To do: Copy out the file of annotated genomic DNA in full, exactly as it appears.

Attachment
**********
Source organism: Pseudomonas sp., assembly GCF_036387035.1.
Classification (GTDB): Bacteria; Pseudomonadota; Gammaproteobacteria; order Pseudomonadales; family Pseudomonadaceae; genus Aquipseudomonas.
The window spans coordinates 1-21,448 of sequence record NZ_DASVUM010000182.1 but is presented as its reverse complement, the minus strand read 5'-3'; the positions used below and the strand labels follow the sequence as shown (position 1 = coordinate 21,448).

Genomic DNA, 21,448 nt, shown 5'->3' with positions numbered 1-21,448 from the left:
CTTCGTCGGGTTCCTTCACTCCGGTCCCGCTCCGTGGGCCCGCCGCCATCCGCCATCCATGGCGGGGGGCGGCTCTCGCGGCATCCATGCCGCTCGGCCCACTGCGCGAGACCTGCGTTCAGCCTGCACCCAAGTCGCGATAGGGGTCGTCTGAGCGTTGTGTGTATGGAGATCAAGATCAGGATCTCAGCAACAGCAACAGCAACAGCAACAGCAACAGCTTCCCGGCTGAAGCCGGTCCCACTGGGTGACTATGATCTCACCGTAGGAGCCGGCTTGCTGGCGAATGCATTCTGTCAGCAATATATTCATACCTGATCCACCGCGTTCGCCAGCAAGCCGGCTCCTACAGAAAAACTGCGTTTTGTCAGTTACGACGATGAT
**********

Source organism: Pseudomonas sp., assembly GCF_036387035.1.
Classification (GTDB): Bacteria; Pseudomonadota; Gammaproteobacteria; order Pseudomonadales; family Pseudomonadaceae; genus Aquipseudomonas.
The window spans coordinates 1-21,448 of sequence record NZ_DASVUM010000182.1 but is presented as its reverse complement, the minus strand read 5'-3'; the positions used below and the strand labels follow the sequence as shown (position 1 = coordinate 21,448).

Genomic DNA, 21,448 nt, shown 5'->3' with positions numbered 1-21,448 from the left:
CTTCGTCGGGTTCCTTCACTCCGGTCCCGCTCCGTGGGCCCGCCGCCATCCGCCATCCATGGCGGGGGGCGGCTCTCGCGGCATCCATGCCGCTCGGCCCACTGCGCGAGACCTGCGTTCAGCCTGCACCCAAGTCGCGATAGGGGTCGTCTGAGCGTTGTGTGTATGGAGATCAAGATCAGGATCTCAGCAACAGCAACAGCAACAGCAACAGCAACAGCTTCCCGGCTGAAGCCGGTCCCACTGGGTGACTATGATCTCACCGTAGGAGCCGGCTTGCTGGCGAATGCATTCTGTCAGCAATATATTCATACCTGATCCACCGCGTTCGCCAGCAAGCCGGCTCCTACAGAAAAACTGCGTTTTGTCAGTTACGACGATGAT